There is a fourth century prayer to Saint Joseph which concludes: “St. Joseph, I never tire of contemplating you with Jesus asleep in your arms. I dare not approach while he rests near your heart. Press him against me in my name and kiss his beautiful head for me, and ask him to return the kiss to me when I take my last breath. Saint Joseph, patron of departing souls, pray for us. It is a tender image, and the old sentiment resonates today: Joseph as protector, until death.
Death will come for all of us, so how do we prepare for what the Church has long called “a happy death” – a death in friendship with the Lord, with the hope of eternal life? Saint Joseph, known as the patron of a happy death, is our guide. First, we can imitate the love and fidelity of Saint Joseph to the will of God in his daily life. Second, we can cultivate the sacramental life of grace through daily prayer and detachment from sin. Third, we can practice devotions that predispose us to a happy death.
Saint Joseph has perhaps become the most famous figure in the Church associated with a happy death. There is a pious tradition that Saint Joseph must have died in the arms and care of his beloved Jesus and Mary, to whom he gave his life day after day, moment after moment. It is difficult to imagine a better death than his, but we can accept our death with the same confidence, in the merciful love of Jesus and in the intercession and maternal care of the Blessed Virgin Mary.
Joseph’s privileged role that God wanted for him was to care for and uplift Jesus, and to be the most chaste bride of the immaculate Virgin Mary. God the Father bestowed upon Joseph the holiness and perfection necessary to accomplish his will in the simplicity of his ordinary daily life, as husband and father. It is above all the perfect abandonment of Saint Joseph to the will of God for him that made him the greatest saint after Our Lady, and the secret of a happy death for us is the same. The example of Saint Joseph reveals that the best preparation for a happy death is a life well lived. It consists in being faithful to the will of God revealed in his Commandments, which are transmitted to us by the Church, his teachings and revealed in the duties of the present moment.
Pope Benedict XV said that holiness consists in conformity to the will of God, expressed in a constant and exact fulfillment of the duties of our state of life. This is the life led by Saint Joseph. It’s really exciting – holiness is accessible! It doesn’t mean that holiness is easy, but the means of holiness are provided right there before us in the present moment if we recognize it in faith as St. Joseph did. Holiness consists in doing the will of God and in the perfection of charity – they are inseparable. With the help of grace, we can become saints. That said, Jesus reminds us that becoming a saint (his disciple) requires that we “die to ourselves” for God’s sake. We live this “martyrdom” day by day, at every moment in acts of faith and selfless love: “Love one another. like I loved you ”(Jn 15,12).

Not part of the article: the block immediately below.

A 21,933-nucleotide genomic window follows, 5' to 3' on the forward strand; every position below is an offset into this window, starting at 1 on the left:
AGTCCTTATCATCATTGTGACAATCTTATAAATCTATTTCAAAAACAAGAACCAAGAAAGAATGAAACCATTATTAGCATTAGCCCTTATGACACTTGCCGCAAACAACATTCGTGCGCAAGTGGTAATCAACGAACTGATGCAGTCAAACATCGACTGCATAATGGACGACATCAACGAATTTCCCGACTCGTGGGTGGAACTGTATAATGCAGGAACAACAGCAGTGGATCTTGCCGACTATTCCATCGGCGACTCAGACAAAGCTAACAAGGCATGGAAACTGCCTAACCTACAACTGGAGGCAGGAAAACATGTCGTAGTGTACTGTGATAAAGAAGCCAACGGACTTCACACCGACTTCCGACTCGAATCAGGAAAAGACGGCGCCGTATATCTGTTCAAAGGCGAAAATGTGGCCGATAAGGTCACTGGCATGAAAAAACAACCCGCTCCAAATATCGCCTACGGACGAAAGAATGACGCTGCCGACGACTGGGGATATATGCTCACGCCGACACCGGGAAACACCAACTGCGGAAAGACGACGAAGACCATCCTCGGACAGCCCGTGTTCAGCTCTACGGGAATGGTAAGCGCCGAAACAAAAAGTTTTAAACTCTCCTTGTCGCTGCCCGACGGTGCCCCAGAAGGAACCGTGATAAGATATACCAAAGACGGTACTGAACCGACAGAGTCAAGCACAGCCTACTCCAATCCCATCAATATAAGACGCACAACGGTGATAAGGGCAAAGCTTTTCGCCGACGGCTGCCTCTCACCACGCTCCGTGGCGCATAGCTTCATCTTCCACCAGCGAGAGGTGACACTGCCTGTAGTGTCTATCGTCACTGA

We cannot imitate Saint Joseph and prepare for a happy death without also living the sacramental life of grace: the Holy Eucharist, monthly confession, silent daily prayer of the heart and renunciation and detachment from worldly attachments. As Saint Teresa of Avila said, detachment means not paying attention to what does not lead us to God.
Finally, the Church offers us devotions and prayers that help ensure a happy death. Apostolic forgiveness removes any temporal punishment (purgatory) and is granted by the priest when death is imminent. The devotion of the first Friday to the Sacred Heart of Jesus promises the grace of final penance. The devotion of the first Saturday to Notre-Dame promises the graces necessary for salvation at death. The Seven Sorrows of the Blessed Virgin Mary, recited daily, promise her visible help at the time of death. The practice of these and many other devotions leads us to conform to the will of God and cultivates the sacramental life of grace and prayer through the Eucharist and confession.
Let us pray that Saint Joseph intercedes for us, that we are prepared and that we live a happy death.
Deacon Gannon is the director of the Institute for the Continuing Education of the Clergy at St. Paul’s Seminary in St. Paul.
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